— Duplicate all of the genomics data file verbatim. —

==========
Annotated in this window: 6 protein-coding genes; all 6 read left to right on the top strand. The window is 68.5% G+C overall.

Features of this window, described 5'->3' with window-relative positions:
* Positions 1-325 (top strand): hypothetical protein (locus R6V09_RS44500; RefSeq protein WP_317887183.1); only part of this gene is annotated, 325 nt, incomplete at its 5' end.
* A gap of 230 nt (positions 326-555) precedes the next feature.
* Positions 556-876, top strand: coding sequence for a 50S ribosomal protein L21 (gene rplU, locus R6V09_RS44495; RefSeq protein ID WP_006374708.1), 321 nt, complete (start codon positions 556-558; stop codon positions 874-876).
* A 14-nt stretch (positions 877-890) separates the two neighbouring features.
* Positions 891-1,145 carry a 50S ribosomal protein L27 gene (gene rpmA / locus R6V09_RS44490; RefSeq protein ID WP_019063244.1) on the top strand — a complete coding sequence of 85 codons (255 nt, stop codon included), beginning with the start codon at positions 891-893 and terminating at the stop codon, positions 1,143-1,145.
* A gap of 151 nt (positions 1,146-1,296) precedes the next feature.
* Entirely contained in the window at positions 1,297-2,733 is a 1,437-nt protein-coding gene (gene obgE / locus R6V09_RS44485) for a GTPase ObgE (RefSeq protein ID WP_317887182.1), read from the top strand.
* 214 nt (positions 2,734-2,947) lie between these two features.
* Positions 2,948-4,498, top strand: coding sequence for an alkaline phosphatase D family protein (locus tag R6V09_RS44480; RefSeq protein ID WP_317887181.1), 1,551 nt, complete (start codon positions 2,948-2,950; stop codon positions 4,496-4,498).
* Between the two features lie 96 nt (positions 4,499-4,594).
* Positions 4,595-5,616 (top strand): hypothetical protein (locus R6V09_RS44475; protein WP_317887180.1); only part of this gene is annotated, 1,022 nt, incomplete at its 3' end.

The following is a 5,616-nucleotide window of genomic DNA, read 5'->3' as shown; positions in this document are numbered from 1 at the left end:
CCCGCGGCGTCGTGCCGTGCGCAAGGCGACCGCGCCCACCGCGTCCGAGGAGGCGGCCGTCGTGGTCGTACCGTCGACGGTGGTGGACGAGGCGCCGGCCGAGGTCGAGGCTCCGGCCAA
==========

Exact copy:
Annotated in this window: 6 protein-coding genes; all 6 read left to right on the top strand. The window is 68.5% G+C overall.

Features of this window, described 5'->3' with window-relative positions:
* Positions 1-325 (top strand): hypothetical protein (locus R6V09_RS44500; RefSeq protein WP_317887183.1); only part of this gene is annotated, 325 nt, incomplete at its 5' end.
* A gap of 230 nt (positions 326-555) precedes the next feature.
* Positions 556-876, top strand: coding sequence for a 50S ribosomal protein L21 (gene rplU, locus R6V09_RS44495; RefSeq protein ID WP_006374708.1), 321 nt, complete (start codon positions 556-558; stop codon positions 874-876).
* A 14-nt stretch (positions 877-890) separates the two neighbouring features.
* Positions 891-1,145 carry a 50S ribosomal protein L27 gene (gene rpmA / locus R6V09_RS44490; RefSeq protein ID WP_019063244.1) on the top strand — a complete coding sequence of 85 codons (255 nt, stop codon included), beginning with the start codon at positions 891-893 and terminating at the stop codon, positions 1,143-1,145.
* A gap of 151 nt (positions 1,146-1,296) precedes the next feature.
* Entirely contained in the window at positions 1,297-2,733 is a 1,437-nt protein-coding gene (gene obgE / locus R6V09_RS44485) for a GTPase ObgE (RefSeq protein ID WP_317887182.1), read from the top strand.
* 214 nt (positions 2,734-2,947) lie between these two features.
* Positions 2,948-4,498, top strand: coding sequence for an alkaline phosphatase D family protein (locus tag R6V09_RS44480; RefSeq protein ID WP_317887181.1), 1,551 nt, complete (start codon positions 2,948-2,950; stop codon positions 4,496-4,498).
* Between the two features lie 96 nt (positions 4,499-4,594).
* Positions 4,595-5,616 (top strand): hypothetical protein (locus R6V09_RS44475; protein WP_317887180.1); only part of this gene is annotated, 1,022 nt, incomplete at its 3' end.

The following is a 5,616-nucleotide window of genomic DNA, read 5'->3' as shown; positions in this document are numbered from 1 at the left end:
CCCGCGGCGTCGTGCCGTGCGCAAGGCGACCGCGCCCACCGCGTCCGAGGAGGCGGCCGTCGTGGTCGTACCGTCGACGGTGGTGGACGAGGCGCCGGCCGAGGTCGAGGCTCCGGCCAA